Research Papers: Internal Combustion Engines

Hybrid-Electric Turbocharger and High-Speed SiC Variable-Frequency Drive Using Sensorless Control Algorithm

[+] Author and Article Information
Andrew L. Carpenter

Mainstream Engineering Corporation,
Rockledge, FL 32955
e-mail: acarpenter@mainstream-engr.com

Troy L. Beechner

Mainstream Engineering Corporation,
Rockledge, FL 32955
e-mail: tbeechner@mainstream-engr.com

Brian E. Tews

Mainstream Engineering Corporation,
Rockledge, FL 32955
e-mail: bet@mainstream-engr.com

Paul E. Yelvington

Mainstream Engineering Corporation,
Rockledge, FL 32955
e-mail: pyelvington@mainstream-engr.com

Contributed by the IC Engine Division of ASME for publication in the JOURNAL OF ENGINEERING FOR GAS TURBINES AND POWER. Manuscript received February 20, 2018; final manuscript received March 26, 2018; published online August 6, 2018. Editor: David Wisler.

J. Eng. Gas Turbines Power 140(12), 122801 (Aug 06, 2018) (8 pages) Paper No: GTP-18-1084; doi: 10.1115/1.4040012 History: Received February 20, 2018; Revised March 26, 2018

Electrically assisted engine boosting systems lend themselves to better throttle response, wider effective operating ranges, and can provide the ability to extract excess energy during deceleration and high-load events (and store it in a vehicle's onboard batteries). This can lead to better overall vehicle performance, emissions, and efficiency while allowing for further engine downsizing and increased power density. In this research effort, a hybrid-electric turbocharger, variable-frequency drive (VFD), and novel sensorless control algorithm were developed. An 11 kW permanent-magnet (PM) machine was coupled to a commercial turbocharger via an in-line, bolt-on housing attached to the compressor inlet. A high-efficiency, high-temperature VFD, consisting of custom control and power electronics, was also developed. The VFD uses SiC MOSFETS to achieve high-switching frequency and can be cooled using an existing engine coolant loop operating at up to 105 °C at an efficiency greater than 98%. A digital sliding mode-observer sensorless speed control algorithm was created to command and regulate speed and achieved ramp rates of over 68,000 rpm/s. A two-machine benchtop motor/generator test stand was constructed for initial testing and tuning of the VFD and sensorless control algorithm. A gas blow-down test stand was constructed to test the mechanical operation of the hybrid-electric turbocharger and speed control using the VFD. In addition, a liquid-pump cart was assembled for high-temperature testing of the VFD. Initial on-engine testing is planned for later this year. This paper intends to present a design overview of the in-line, hybrid-electric device, VFD, and performance characterization of the electronics and sensorless control algorithm.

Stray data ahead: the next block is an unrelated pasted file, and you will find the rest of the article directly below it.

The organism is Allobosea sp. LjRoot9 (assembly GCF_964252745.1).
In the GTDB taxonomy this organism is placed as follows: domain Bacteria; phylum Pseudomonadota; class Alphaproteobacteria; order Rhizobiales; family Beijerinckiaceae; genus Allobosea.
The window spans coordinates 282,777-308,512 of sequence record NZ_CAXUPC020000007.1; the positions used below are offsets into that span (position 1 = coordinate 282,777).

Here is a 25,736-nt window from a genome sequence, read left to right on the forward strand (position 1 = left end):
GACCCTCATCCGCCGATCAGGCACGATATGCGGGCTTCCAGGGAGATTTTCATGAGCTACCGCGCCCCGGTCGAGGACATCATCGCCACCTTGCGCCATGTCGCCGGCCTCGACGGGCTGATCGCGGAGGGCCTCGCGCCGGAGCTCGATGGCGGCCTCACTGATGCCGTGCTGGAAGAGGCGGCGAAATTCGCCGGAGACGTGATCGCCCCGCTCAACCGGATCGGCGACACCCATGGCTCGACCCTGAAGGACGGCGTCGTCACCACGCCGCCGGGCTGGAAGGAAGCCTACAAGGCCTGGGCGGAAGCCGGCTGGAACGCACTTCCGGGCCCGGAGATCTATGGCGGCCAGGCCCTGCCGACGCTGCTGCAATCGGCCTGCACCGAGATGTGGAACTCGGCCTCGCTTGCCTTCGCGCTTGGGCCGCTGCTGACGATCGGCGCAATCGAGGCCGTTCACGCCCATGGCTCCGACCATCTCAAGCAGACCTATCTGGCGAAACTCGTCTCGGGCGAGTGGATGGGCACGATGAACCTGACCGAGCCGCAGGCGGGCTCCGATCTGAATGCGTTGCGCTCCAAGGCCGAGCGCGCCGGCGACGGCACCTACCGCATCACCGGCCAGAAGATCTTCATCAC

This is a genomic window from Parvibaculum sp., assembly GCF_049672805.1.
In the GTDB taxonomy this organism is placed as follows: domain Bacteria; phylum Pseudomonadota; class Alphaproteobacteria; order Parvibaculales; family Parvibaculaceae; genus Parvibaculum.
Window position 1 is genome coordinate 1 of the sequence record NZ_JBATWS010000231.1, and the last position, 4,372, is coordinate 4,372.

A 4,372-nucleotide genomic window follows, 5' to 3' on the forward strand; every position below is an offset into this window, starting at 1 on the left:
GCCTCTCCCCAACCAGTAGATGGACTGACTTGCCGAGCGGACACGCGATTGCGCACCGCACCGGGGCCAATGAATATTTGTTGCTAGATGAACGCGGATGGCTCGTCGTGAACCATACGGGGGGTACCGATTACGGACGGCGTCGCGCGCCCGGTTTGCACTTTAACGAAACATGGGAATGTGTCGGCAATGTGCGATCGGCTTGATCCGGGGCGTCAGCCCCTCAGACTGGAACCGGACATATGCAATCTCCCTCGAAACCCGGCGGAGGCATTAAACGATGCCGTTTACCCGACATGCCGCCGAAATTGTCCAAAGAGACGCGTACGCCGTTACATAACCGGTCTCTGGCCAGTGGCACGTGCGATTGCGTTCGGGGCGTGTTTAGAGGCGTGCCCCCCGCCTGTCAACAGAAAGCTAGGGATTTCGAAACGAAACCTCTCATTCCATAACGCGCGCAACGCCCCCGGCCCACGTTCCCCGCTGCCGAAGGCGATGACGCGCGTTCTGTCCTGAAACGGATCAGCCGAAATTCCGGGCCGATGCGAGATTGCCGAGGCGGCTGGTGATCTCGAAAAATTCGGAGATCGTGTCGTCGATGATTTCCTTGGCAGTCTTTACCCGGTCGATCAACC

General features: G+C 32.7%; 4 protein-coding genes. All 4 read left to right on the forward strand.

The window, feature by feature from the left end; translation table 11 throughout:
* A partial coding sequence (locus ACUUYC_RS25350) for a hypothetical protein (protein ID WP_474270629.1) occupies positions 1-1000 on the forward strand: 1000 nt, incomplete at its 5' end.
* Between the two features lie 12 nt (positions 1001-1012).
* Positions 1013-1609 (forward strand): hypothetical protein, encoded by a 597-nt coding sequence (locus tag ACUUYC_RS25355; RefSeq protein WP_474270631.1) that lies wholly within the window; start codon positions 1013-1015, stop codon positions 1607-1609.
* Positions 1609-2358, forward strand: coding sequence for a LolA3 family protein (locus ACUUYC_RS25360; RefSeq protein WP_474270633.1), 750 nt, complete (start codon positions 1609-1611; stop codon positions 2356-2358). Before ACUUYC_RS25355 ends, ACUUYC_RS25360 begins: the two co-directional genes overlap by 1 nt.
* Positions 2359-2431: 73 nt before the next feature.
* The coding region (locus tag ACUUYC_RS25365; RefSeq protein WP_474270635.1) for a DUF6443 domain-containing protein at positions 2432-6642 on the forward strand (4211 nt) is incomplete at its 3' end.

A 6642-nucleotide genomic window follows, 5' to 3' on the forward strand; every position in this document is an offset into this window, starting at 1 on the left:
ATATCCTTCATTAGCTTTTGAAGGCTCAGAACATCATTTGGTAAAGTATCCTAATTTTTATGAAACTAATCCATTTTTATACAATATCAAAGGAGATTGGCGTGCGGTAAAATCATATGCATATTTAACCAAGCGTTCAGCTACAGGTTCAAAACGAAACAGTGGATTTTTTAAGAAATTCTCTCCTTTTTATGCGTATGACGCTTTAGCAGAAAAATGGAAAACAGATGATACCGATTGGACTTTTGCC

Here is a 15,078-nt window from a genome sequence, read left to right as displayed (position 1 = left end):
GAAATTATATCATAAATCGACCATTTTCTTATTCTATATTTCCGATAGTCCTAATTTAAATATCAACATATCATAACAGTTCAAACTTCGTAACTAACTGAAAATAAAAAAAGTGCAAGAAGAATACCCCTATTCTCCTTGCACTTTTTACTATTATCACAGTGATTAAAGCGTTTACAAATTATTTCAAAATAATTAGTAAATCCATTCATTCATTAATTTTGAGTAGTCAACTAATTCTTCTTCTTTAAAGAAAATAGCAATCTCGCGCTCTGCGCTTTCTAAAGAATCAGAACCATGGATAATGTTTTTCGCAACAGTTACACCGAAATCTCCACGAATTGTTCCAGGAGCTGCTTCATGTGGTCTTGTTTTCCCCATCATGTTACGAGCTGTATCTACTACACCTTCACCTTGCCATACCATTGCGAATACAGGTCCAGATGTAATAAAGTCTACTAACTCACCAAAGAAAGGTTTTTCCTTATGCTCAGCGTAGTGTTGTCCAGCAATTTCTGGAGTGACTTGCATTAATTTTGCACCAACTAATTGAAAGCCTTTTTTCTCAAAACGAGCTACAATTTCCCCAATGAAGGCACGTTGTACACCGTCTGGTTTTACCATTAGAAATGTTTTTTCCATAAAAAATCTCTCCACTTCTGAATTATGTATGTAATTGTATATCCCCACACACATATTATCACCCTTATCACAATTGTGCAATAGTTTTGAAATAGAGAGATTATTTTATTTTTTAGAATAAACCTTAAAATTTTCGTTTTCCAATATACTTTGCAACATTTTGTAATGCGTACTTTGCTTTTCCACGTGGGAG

Copyright © 2018 by ASME
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Fig. 1

General HE-T/C System Architecture (adapted from Beechner and Carpenter [16])

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Fig. 2

PMSM rotor sleeve and stator

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Fig. 3

Cutaway CAD rendering of IMA housing

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Fig. 4

Prototype HE-T/C with IMA housing mounted to turbocharger

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Fig. 5

VFD environmentally sealed enclosure and externally sealed, integrated liquid cold plate (top-right)

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Fig. 6

High-level system control schematic [16]

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Fig. 7

Digital SMO control algorithm [16]

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Fig. 8

Open-loop blow-down turbine test stand flow diagram

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Fig. 9

Predicted performance map showing shaft power (W) extracted from turbocharger (represented by color map) to maintain intake pressure <2.5 bar along with test points of the HHDDT transient drive cycle

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Fig. 10

Predicted performance map showing HE-T/C provides additional low-speed engine torque compared to the conventional wastegated turbocharger baseline

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Fig. 11

HE-T/C rotating assembly rotordynamic model

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Fig. 12

Fourth mode—88,467 rpm

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Fig. 13

FEA analysis of IMA housing showing stress contours (left) and FoS contours (right)

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Fig. 14

X–Y–Z cutplanes of fluid and housing temperture profile (top), Z cutplane of velocity contours (middle), and Y–Z cutplane of pressure contours (bottom)

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Fig. 15

Experimental comparison of digital sliding mode-observer predicted (top) and sensor measured (bottom) motor theta

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Fig. 16

Back EMF voltage and VFD output current for 68 kRPM/s IMA ramp rate for acceleration from 10 to 50 kRPM

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Fig. 17

Comparison of VFD efficiency and SiC MOSFET junction temperature versus total VFD output power

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Fig. 18

Normalized VFD power for a constant turbine speed



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